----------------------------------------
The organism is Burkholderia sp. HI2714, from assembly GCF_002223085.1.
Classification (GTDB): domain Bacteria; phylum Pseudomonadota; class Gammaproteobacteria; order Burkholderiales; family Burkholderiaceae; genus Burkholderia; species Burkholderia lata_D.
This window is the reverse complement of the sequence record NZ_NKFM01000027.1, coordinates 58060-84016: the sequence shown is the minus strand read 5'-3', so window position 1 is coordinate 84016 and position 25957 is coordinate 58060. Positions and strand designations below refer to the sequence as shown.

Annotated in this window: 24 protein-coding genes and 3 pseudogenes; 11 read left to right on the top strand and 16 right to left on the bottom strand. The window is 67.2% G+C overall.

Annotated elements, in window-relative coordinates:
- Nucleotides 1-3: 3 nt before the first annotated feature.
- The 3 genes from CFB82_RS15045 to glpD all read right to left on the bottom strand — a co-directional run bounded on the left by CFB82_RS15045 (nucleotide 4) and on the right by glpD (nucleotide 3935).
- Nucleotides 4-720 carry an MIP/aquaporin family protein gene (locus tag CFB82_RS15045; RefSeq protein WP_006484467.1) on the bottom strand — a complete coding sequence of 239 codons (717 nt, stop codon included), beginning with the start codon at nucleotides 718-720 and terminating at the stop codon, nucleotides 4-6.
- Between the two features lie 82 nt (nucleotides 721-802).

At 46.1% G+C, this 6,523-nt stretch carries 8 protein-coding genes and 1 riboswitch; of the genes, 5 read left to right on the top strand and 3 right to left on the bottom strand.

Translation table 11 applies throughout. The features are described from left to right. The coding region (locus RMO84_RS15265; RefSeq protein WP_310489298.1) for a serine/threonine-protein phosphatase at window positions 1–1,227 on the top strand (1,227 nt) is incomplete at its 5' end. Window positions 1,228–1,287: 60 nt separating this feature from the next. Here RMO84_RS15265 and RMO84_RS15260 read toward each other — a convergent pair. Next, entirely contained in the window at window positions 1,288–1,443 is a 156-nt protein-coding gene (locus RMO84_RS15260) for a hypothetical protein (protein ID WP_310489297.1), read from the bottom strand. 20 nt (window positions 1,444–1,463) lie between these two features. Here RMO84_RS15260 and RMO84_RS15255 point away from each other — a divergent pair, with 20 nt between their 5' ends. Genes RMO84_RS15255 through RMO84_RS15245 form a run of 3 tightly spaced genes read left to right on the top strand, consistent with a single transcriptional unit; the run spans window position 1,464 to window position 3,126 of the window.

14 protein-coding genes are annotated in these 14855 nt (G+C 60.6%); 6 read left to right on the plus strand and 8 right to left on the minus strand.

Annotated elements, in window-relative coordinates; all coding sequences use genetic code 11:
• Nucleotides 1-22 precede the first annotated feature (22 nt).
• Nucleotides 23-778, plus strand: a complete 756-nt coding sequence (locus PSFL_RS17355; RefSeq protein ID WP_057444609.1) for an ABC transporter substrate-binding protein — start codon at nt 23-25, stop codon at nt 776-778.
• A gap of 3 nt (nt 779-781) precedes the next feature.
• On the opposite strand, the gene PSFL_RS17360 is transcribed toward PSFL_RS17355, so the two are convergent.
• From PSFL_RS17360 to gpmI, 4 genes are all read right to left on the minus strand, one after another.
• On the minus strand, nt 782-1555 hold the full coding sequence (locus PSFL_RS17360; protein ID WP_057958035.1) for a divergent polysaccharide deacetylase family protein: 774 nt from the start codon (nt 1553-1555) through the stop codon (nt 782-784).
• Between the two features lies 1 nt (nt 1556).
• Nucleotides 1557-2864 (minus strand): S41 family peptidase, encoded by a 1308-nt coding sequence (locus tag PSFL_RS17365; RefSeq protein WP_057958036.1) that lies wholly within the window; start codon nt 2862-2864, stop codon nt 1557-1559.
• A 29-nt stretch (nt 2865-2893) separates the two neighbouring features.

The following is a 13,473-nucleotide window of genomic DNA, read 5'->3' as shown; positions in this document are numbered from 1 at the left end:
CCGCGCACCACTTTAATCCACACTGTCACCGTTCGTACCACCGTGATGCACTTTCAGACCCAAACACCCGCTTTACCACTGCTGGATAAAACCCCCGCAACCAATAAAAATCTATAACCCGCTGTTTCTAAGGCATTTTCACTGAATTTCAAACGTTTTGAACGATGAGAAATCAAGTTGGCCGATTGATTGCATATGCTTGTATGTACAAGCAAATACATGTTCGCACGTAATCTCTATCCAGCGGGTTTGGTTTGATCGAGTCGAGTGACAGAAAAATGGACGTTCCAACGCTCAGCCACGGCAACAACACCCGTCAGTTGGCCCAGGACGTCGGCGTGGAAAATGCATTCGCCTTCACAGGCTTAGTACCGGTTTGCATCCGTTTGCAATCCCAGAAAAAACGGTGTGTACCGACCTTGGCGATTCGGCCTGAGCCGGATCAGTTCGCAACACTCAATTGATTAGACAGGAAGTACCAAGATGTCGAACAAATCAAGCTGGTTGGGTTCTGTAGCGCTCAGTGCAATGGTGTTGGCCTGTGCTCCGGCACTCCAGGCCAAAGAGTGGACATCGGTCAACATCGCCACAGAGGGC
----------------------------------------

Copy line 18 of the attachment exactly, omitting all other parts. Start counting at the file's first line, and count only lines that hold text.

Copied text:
• From PSFL_RS17360 to gpmI, 4 genes are all read right to left on the minus strand, one after another.